“I don’t think Turkey are living in a just society without discrimination. If they are thinking of enacting a law that permits and pardons a rapist from punishment, you can imagine how they treat women in general. So, if their case has been rejected it reflects the mentality of the judges.”
In early 2019 a Saudi teenager, Rahaf Mohammed Al-Qunan, made waves when she barricaded herself in a hotel room in Thailand’s Suvarnabhumi Airport in the capital Bangkok where she was detained by Thai authorities pending her scheduled forcible deportation to Kuwait where she would be handed over to Saudi Arabia where her father was waiting for her.
Like Ashwaq and Areej, Rahaf escaped an abusive family and planned to travel to Australia where she would seek asylum. Whilst in her room she opened a Twitter account and within a day gained some 45,000 followers and worldwide support. Rahaf was granted asylum by Canada and was met at Toronto Airport by the then minister of foreign affairs. Her case underscored that international pressure is paramount.
Inspired by her success story a wave of young, abused Saudi women escaped the kingdom to start new lives across the world. However, some have faced a less positive fate. Dina Ali Lasloom was 24 when she was forcibly returned to the kingdom while transiting through the Philippines and Mariam Al-Otaibi was 29 when she was captured and jailed whilst attempting to flee.
At the time of Ashwaq and Areej’s escape Saudi Arabia’s male guardianship system was still very much in place. Adult women had to get permission to marry, access healthcare or travel abroad. It remains unclear exactly how the two sisters overrode this.
With their escape they became part of a wide network of Saudi activists and young women who have steadily chipped away at the guardianship laws for years, with some small victories. In 2016, 2,500 women sent telegrams to King Salman and over 14,000 people signed a petition demanding it be abolished.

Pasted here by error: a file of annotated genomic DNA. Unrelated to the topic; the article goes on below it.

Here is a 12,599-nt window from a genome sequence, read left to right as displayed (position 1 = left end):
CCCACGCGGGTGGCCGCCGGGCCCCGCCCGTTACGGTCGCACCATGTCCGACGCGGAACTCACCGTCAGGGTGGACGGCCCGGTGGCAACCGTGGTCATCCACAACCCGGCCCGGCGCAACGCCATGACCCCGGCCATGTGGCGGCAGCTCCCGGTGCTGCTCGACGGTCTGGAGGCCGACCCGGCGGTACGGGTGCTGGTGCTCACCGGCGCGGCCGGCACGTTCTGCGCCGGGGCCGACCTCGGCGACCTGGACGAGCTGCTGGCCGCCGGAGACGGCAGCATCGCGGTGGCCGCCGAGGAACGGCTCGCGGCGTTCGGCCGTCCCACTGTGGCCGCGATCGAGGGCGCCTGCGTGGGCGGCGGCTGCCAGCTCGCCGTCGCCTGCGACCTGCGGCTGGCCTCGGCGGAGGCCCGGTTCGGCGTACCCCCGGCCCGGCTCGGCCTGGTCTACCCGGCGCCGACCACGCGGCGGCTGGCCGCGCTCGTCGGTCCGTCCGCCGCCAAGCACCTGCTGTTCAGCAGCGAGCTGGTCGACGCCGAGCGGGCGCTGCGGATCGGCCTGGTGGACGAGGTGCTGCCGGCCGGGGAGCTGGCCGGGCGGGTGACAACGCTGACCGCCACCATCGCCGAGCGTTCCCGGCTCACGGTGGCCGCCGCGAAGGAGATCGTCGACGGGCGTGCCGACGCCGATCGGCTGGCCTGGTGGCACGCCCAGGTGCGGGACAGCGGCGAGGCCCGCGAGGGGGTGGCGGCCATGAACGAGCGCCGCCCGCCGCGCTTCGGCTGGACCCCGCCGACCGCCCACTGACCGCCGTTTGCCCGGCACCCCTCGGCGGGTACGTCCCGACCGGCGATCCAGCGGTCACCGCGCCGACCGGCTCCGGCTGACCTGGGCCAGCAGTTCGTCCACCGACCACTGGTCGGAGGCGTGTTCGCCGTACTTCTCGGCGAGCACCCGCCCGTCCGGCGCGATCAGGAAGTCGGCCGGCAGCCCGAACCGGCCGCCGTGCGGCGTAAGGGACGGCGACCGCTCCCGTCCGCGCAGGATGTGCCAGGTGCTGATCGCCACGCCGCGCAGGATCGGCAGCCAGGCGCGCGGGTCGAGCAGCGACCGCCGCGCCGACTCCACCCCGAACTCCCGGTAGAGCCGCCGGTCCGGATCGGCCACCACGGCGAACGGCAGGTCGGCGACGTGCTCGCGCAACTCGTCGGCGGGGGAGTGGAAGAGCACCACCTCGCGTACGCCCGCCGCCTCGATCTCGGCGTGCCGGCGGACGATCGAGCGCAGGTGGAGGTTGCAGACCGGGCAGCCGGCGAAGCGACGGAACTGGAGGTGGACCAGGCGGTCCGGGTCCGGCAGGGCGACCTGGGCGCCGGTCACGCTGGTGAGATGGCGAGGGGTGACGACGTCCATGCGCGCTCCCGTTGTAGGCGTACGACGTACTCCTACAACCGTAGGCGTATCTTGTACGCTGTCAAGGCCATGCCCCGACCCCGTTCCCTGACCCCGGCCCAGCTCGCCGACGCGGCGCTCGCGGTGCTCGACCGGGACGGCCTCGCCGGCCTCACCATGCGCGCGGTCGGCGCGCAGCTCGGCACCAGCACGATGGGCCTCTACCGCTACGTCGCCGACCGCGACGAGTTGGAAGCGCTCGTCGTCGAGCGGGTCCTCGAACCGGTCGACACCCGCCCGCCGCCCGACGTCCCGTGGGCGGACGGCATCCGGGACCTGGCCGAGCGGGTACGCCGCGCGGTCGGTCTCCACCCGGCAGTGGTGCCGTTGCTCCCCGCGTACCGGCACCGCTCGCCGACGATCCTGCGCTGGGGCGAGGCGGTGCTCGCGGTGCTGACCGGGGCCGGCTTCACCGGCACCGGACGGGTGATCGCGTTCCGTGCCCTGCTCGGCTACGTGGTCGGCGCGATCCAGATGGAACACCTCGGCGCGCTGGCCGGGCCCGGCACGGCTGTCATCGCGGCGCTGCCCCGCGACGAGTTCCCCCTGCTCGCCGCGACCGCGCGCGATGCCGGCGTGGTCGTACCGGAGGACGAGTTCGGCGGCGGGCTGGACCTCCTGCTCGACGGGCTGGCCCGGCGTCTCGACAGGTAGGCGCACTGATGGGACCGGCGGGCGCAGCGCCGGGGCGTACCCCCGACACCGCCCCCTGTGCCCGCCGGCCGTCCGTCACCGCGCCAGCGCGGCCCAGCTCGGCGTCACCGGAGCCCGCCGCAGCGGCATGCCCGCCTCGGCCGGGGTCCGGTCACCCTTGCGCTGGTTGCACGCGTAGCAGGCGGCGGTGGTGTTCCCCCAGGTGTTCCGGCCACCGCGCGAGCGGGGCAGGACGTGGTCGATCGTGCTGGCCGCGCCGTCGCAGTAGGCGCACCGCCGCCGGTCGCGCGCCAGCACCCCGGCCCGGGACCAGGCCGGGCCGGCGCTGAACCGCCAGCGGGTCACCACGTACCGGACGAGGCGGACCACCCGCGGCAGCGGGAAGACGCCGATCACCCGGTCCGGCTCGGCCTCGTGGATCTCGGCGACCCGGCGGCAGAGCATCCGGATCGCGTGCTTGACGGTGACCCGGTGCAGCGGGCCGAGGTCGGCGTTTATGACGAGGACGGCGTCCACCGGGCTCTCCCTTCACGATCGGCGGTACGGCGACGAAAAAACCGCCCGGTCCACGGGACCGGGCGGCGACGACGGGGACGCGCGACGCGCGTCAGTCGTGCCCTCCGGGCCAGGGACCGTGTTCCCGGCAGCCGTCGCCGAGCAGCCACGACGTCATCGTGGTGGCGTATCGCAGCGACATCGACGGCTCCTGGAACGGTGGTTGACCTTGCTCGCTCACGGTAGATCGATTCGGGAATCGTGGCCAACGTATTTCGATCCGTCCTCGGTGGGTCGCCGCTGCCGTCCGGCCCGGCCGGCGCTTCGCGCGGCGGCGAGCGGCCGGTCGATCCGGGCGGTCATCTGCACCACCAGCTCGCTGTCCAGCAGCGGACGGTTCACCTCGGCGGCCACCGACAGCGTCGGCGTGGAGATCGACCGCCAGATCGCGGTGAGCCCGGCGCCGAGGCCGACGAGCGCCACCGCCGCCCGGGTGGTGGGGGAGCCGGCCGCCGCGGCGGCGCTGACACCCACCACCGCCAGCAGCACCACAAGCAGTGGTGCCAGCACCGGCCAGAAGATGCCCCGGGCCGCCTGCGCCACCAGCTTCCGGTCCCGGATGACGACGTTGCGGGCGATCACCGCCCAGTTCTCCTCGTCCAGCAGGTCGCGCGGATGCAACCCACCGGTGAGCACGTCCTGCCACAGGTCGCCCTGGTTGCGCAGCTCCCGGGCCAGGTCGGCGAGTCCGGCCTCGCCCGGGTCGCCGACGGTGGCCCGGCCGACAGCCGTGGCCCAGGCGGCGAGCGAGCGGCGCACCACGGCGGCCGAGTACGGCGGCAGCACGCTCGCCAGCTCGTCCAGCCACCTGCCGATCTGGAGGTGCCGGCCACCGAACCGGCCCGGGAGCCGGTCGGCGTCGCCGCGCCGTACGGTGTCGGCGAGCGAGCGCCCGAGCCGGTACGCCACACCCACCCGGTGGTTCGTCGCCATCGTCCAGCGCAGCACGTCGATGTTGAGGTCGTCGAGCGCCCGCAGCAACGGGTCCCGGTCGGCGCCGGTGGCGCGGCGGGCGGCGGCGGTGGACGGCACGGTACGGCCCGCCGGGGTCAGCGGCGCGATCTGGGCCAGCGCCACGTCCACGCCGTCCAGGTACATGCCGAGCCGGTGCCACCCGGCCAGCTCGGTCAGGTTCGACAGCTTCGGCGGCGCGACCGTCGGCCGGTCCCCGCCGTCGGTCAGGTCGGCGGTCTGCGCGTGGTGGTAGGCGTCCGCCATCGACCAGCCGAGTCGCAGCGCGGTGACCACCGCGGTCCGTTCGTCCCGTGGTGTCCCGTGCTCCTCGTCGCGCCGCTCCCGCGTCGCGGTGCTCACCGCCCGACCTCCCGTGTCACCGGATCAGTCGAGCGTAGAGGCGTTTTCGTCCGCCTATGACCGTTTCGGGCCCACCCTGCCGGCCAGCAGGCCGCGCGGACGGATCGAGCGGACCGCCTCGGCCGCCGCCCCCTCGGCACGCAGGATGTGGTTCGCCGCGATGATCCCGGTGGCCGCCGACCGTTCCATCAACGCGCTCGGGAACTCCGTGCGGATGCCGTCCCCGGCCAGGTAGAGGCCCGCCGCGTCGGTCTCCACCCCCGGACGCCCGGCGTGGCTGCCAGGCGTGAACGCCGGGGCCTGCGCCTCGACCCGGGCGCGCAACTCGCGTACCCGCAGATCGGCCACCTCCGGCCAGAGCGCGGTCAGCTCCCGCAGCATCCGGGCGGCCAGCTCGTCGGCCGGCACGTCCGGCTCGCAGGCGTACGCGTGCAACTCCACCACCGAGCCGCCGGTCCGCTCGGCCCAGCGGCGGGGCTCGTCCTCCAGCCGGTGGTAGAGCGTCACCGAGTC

In 2018 the Saudi regime lifted the ban on women driving and one year later issued a royal decree which permitted women over the age of 21 to obtain passports and travel abroad without permission from a male guardian.
However, women’s rights campaigners have responded to these reforms with scepticism, largely over the contradictions inherent in government action, not least in their treatment of Ashwaq and Areej.
Equality Now are part of the Free Saudi Activists coalition and have worked for the past two years to free females who have been jailed for advocating an end to the male guardianship system, promoting civil society or suggesting shelters be built for abused women.
Loujain Al-Hathloul was one of the prominent feminist rights defenders arrested and detained for speaking out, among other things, about the fact that women were not allowed to drive. She was singled out for particularly harsh treatment, including torture, solitary confinement and sexual violence.
The law is just the first step, what should come after this is awareness raising, says Equality Now’s Suad: “I don’t think the government is doing that. Most people still need to be taught that women are your companion and not your enemy.”
At the same time as making cosmetic reforms, the Saudi regime has rolled out endless propaganda, in response to Western pressure. On 27 June this year the kingdom was ranked the Arab world’s best country for women by CEOWPRLD magazine. It provoked a wave of criticism similar to the news in 2015 that the UN had chosen Saudi to head a key UN human rights panel.
“So, you will see that Saudi Arabia is trying to do so much ‘positive propaganda’ and saying that they are the best in the Arab region where they are the worst country you know, treating women as legal minors, in spite of the reforms they have done,” says Suad.
“We are living in a patriarchal society where power relations are dominant. The patriarchy will not give up any privilege they have if they are not forced to do so and there is no political will. They will just enjoy the privileges they have had for years and years,” she adds.
“Ashwaq and Areej have challenged the status quo they are living in. They are very brave and they are very courageous to take this step.”